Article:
Three Poems by Abigail Dembo


The man who lives in the shack
in the woods is the planter of weeds.
He wears a fisherman’s hat
and carries a burlap satchel.
When he steals chickens, he puts them in this satchel.
When he steals eggs, he puts them in the hat.
His heart is flies on a rotten apple.
His ethics are the eyes of a dead sheep.
He keeps a sharpened spoon in his back pocket.
Sticks it in a man’s soul and takes its wallet.
His ears are filled with thistle. 
Boils a brick for his dinner.
His mother was a grackle.
His father had pointed teeth.
He bent the cross on the church steeple.
His reflection made water bitter.
He could leave guilty fingerprints
on the bottom of a river.
He glares at people from the knots in trees.
He thins the moon by starving it.
His mind has a judge drowning in it.
His conscience bleated, so he killed it.
He invented humming to trick us.

The Lesson

Some people have lots of sugar—
white sugar, brown sugar—
they filter it through animal bones.
They heat it until it turns to charcoal.
So they survive the winter.
So they do not starve, they melt it, dilute it
with water, flavor it with tarragon,
to lure hummingbirds into a wicker basket
hanging over . . . oh heavens! Sweet,
damned people, eating cooked hummingbird
with mustard. Grinding mustard seeds with stones.
Picking the meat from between their teeth.
Using the stones to smooth their feet.
Beautiful, sweet people with smooth feet,
dancing on the tips of their shiny toes,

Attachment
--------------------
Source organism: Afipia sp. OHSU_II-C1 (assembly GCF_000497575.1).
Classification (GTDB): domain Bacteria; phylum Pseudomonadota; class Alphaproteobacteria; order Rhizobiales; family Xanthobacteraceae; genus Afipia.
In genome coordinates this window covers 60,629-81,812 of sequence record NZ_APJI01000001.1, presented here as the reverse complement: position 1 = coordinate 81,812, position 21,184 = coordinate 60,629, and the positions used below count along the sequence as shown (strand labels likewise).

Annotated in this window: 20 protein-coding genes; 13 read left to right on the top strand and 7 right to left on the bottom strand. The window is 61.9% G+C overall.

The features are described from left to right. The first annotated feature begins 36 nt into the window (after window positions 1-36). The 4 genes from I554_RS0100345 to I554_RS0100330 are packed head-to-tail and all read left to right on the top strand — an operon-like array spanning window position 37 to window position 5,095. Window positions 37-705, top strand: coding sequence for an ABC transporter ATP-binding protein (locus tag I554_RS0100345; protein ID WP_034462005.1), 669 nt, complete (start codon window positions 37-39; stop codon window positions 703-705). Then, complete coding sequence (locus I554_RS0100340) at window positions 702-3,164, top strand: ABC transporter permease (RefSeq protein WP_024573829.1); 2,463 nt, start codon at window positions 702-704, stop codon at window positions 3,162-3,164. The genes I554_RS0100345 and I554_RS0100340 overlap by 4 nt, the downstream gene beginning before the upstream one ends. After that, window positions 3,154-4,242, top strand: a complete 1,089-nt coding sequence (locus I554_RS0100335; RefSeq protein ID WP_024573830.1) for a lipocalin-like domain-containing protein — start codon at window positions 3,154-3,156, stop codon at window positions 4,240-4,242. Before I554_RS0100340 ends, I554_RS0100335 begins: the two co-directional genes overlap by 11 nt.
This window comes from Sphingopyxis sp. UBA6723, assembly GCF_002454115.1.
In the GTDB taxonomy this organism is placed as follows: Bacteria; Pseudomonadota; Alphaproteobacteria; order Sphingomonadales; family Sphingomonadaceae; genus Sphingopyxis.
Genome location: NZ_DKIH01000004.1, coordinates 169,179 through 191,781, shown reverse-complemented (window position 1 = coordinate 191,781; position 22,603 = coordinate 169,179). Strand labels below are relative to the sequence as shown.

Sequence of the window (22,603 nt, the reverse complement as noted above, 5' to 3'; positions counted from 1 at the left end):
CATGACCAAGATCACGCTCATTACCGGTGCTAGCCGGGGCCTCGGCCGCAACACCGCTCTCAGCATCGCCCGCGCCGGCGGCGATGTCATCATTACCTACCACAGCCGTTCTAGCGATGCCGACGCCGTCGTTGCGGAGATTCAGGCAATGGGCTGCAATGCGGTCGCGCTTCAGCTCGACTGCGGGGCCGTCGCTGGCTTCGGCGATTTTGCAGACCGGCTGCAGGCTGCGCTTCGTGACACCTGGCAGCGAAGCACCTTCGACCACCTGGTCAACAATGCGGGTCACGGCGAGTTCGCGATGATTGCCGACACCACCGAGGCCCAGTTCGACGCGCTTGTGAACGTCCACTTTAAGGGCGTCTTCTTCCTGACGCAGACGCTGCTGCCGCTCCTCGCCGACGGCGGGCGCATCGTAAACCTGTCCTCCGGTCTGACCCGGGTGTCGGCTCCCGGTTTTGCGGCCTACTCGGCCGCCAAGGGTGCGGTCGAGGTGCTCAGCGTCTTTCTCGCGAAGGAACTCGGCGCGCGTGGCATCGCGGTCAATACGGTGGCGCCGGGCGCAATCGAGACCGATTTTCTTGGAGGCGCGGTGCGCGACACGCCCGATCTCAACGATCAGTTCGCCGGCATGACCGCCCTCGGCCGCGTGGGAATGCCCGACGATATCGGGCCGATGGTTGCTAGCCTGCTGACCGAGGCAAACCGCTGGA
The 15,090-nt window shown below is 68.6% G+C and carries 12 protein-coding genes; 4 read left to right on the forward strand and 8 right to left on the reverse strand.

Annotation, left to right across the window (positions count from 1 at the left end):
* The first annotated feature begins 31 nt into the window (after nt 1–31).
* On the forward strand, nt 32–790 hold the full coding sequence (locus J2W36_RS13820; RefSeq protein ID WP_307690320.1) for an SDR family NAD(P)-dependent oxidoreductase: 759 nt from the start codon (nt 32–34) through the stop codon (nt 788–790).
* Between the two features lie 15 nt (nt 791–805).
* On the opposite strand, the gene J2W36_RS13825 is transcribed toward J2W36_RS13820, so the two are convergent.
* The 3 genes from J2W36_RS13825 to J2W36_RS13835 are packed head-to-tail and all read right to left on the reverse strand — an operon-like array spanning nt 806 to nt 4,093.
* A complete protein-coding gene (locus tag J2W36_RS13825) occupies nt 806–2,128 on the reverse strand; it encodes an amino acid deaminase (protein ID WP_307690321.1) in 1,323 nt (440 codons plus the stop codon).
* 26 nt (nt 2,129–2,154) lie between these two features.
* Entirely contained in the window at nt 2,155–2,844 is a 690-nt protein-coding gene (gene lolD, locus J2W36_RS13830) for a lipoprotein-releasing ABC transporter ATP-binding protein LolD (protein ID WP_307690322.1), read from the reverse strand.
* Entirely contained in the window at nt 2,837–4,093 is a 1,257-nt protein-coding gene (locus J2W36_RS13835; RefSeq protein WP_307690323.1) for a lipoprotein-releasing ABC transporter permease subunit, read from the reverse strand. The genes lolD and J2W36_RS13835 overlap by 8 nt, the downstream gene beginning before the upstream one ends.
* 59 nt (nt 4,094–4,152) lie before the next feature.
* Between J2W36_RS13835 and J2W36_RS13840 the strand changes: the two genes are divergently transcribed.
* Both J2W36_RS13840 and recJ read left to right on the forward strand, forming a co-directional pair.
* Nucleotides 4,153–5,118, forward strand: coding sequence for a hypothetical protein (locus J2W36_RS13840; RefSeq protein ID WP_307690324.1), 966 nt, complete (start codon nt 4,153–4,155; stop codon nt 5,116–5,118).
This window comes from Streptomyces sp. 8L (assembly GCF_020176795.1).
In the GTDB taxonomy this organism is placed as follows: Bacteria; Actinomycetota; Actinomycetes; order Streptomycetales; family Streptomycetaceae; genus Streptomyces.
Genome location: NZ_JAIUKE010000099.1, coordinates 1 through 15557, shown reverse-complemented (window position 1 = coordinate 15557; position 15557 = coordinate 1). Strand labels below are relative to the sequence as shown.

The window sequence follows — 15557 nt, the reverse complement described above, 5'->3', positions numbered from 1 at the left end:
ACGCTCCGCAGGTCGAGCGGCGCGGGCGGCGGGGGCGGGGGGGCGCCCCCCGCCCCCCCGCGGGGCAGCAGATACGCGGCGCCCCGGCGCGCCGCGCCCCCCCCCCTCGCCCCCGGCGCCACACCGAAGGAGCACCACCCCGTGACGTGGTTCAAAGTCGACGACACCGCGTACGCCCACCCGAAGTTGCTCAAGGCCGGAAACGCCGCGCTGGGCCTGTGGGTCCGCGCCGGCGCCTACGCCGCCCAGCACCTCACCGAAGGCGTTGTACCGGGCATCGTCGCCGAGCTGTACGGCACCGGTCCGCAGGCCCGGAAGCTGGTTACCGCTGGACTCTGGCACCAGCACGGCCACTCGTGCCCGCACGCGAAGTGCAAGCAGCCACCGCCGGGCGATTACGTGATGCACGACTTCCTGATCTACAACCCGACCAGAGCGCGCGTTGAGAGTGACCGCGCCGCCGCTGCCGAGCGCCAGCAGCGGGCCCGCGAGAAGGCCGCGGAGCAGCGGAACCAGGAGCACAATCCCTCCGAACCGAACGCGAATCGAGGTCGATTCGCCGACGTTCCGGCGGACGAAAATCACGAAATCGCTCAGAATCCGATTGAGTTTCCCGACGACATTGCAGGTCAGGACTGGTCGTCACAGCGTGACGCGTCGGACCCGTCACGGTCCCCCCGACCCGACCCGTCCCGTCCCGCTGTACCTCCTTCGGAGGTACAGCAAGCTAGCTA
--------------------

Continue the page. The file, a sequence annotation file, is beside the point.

in a convention with bright marble floors.
The musicians are kept outdoors.
They play resentful fiddles.
The beautiful, damned, sweet people
dance the apologia.  

Of Success

From five thousand matches
I built Notre-Dame cathedral.
From the agony of ants carrying the bodies
Of their dead I made the death shroud.

I made the hole that is six feet deep.
From the failures of translation of ancient texts,
I made a tower of incense.

The incense makes the earth smell fresh, in spite of all this.
A ghost is in the smoke. The smoke is at the bottom of the earth.
The earth is wet with it. Underneath the earth I have laid crossroads
So the lost can find one another. Can they help? No, they are lost.
Nothing happens in the way they think.
They hug and then lead one another astray.

Abigail Dembo lives in Berkeley, California. Her poetry has appeared or is forthcoming in The Threepenny Review, Oxford Magazine, EPOCH, Laurel Review, RHINO, and other places.